While voluminous styles are still prevalent, the time to streamline has come. In a nod to the early ’90s supermodels that were always in Alaïa, trace your silhouette in this season’s new body-conscious styles. But make no mistake—just because it’s skin-tight doesn’t mean you should show a lot of skin. Cardigans, scarves, and cropped toppers keep this look more lady, less tramp.

Best paired with: booties, an oversize clutch, and weekly Pilates.

Tip: The great thing is how it teeters on the verge of Eurotrash, but falls just on the side of Paris Vogue. Keep grooming minimal. Sport lanky, dishevelled hair and undone makeup.

Leather Looks

The great thing about leather, besides being a seasonless staple, is its ability to toughen up looks that feel a bit too pretty. Pulling on a little leather jacket is a great way to make girly dresses less sugary sweet. Also, consider leather for the lower half. Wet-look leggings and skirts have an avant-garde feel when paired with something slouchy and soft, like a thin cashmere cardigan. Try American Apparel or a vintage boutique to find a piece that adds a jagged edge to your look.

FYI : If your leather is tougher than 400-level chemistry, take it to the cleaners, and have it, yes, washed, to get that great slouchy quality.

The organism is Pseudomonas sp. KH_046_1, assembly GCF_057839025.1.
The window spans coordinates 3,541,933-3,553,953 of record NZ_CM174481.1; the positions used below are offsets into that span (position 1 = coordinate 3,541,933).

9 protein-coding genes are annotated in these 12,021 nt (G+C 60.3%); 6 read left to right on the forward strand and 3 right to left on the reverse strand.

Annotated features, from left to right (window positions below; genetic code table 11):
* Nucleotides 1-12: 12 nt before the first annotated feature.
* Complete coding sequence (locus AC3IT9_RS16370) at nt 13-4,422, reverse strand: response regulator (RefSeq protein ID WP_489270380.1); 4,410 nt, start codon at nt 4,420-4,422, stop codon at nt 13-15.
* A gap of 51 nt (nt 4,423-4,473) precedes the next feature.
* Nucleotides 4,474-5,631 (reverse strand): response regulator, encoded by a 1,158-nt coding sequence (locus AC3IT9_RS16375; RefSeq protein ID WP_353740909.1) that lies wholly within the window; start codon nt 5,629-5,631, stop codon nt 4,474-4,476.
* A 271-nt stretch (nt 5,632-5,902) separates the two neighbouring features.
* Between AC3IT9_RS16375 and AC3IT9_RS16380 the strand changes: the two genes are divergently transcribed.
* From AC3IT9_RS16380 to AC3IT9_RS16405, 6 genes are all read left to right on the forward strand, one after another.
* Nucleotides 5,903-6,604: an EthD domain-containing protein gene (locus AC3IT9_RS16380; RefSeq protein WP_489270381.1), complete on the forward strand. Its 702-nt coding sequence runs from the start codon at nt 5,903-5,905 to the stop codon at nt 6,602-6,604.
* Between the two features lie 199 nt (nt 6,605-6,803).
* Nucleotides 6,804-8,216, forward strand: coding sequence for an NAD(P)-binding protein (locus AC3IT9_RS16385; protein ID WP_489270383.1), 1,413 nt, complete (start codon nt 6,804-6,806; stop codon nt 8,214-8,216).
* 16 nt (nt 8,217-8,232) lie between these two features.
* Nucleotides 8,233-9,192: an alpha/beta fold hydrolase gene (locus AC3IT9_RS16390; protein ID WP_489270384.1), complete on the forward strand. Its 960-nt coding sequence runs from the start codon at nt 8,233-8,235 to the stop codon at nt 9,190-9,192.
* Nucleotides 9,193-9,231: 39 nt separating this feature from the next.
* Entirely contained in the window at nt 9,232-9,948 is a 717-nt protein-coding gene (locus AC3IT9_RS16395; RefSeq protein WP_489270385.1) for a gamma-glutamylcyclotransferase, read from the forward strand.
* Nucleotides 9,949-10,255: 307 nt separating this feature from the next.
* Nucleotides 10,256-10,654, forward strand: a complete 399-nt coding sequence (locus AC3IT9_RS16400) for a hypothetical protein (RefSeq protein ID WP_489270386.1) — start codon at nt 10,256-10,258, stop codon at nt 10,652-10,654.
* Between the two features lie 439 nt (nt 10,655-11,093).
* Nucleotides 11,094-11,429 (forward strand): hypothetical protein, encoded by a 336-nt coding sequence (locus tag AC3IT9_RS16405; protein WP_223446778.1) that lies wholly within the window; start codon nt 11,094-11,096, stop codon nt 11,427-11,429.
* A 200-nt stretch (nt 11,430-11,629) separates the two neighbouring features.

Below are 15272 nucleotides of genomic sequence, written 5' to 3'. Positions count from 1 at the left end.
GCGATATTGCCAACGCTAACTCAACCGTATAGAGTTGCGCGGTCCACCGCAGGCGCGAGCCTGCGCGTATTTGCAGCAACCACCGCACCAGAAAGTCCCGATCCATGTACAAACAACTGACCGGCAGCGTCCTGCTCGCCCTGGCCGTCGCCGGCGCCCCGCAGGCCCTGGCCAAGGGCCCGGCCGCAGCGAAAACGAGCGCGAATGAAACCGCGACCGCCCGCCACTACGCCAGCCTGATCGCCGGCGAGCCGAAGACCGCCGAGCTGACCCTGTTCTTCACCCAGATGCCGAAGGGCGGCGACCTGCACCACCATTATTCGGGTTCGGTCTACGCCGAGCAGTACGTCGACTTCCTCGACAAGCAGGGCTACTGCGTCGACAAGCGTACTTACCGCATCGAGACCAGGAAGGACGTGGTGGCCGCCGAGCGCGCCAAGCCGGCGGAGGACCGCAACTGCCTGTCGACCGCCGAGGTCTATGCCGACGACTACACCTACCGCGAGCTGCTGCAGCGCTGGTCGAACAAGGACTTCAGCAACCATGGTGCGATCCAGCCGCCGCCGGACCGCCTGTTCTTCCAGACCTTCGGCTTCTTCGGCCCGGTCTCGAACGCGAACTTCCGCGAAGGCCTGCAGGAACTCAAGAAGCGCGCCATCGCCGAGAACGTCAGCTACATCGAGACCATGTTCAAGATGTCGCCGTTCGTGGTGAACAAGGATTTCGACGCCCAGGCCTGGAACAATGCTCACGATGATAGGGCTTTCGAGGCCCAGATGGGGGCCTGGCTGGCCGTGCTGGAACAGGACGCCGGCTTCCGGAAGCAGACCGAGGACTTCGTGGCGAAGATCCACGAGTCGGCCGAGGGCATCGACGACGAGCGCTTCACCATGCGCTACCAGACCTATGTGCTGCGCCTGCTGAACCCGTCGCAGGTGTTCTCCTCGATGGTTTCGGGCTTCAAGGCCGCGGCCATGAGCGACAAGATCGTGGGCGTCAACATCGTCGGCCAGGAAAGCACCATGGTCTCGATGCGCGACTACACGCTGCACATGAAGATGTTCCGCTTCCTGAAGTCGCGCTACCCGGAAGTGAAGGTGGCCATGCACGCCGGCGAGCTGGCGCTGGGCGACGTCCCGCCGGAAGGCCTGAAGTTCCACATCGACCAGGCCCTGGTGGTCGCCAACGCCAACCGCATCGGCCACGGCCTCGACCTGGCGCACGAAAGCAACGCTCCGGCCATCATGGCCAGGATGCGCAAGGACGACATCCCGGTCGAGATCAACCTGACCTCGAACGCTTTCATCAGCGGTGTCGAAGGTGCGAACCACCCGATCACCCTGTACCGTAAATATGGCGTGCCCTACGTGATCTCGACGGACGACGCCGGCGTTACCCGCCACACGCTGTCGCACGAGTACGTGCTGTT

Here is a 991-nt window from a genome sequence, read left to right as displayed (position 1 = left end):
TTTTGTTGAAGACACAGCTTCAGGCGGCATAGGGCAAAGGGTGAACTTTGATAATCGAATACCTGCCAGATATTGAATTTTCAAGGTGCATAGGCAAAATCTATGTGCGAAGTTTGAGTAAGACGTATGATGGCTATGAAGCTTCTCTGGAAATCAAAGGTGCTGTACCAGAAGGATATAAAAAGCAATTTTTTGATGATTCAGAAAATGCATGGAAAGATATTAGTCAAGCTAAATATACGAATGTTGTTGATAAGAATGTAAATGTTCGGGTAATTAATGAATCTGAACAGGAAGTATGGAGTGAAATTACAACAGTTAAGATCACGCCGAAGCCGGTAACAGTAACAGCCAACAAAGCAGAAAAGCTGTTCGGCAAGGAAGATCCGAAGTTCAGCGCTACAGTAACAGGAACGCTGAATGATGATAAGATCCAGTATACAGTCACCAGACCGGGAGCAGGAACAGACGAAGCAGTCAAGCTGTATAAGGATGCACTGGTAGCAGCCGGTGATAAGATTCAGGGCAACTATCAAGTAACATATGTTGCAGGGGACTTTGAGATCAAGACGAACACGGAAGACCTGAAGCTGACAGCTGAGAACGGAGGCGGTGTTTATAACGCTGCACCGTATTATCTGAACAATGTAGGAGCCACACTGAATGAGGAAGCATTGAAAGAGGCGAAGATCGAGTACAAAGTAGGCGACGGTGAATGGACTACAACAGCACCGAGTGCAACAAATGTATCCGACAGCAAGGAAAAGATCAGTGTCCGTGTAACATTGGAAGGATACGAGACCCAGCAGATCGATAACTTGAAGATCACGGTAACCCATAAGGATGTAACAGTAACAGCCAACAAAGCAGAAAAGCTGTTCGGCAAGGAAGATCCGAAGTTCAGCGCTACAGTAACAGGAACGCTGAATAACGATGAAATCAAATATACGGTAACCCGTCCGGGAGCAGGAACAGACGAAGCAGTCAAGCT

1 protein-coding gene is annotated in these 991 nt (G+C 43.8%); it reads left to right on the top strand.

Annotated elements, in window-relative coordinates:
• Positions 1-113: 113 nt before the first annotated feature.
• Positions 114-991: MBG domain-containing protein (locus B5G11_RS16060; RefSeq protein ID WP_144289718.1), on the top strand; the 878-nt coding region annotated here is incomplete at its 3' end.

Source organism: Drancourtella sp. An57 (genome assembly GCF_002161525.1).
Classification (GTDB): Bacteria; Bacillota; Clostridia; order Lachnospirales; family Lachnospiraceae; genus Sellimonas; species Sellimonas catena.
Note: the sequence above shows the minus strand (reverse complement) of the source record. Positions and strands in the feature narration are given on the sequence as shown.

Tip: Still chilly? Put a hoodie on underneath for a touch of The Outsiders

Payout ‘a drop in

Maintaining a sprawling 180-year-old campus isn’t cheap. That’s why U of T is getting nearly $26 million to spruce itself up. The provincial government is doling out $200 million to Ontario colleges and universities this year for deferred maintenance.

On Tuesday, Jan. 29, the Ontario government announced it will give $200 million to Ontario universities and colleges, out of the $1.4 billon infrastructure fund established in its fall economic statement.

U of T’s president David Naylor says the money will go towards things like improving campus security, adding safety railings, and fixing leaky roofs. “Most of the funding here will go to things that are unobtrusive but that actually let us get on with doing work to make life better on campus that otherwise would be tough to fund.”